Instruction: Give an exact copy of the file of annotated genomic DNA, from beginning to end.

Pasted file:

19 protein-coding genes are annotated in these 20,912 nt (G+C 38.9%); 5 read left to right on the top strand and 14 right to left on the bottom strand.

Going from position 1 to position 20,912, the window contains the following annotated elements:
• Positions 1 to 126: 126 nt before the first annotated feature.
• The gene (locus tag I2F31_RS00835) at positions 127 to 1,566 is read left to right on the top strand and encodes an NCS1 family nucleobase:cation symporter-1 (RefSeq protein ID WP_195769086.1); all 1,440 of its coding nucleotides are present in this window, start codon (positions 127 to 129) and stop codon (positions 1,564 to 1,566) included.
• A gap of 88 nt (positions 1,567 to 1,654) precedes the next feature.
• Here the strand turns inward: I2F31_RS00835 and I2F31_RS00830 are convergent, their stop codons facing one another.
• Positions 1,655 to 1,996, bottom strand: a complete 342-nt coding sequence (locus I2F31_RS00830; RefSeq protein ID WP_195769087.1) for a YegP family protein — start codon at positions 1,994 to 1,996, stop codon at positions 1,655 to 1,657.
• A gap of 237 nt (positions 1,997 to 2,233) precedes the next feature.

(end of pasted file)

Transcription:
19 protein-coding genes are annotated in these 20,912 nt (G+C 38.9%); 5 read left to right on the top strand and 14 right to left on the bottom strand.

Going from position 1 to position 20,912, the window contains the following annotated elements:
• Positions 1 to 126: 126 nt before the first annotated feature.
• The gene (locus tag I2F31_RS00835) at positions 127 to 1,566 is read left to right on the top strand and encodes an NCS1 family nucleobase:cation symporter-1 (RefSeq protein ID WP_195769086.1); all 1,440 of its coding nucleotides are present in this window, start codon (positions 127 to 129) and stop codon (positions 1,564 to 1,566) included.
• A gap of 88 nt (positions 1,567 to 1,654) precedes the next feature.
• Here the strand turns inward: I2F31_RS00835 and I2F31_RS00830 are convergent, their stop codons facing one another.
• Positions 1,655 to 1,996, bottom strand: a complete 342-nt coding sequence (locus I2F31_RS00830; RefSeq protein ID WP_195769087.1) for a YegP family protein — start codon at positions 1,994 to 1,996, stop codon at positions 1,655 to 1,657.
• A gap of 237 nt (positions 1,997 to 2,233) precedes the next feature.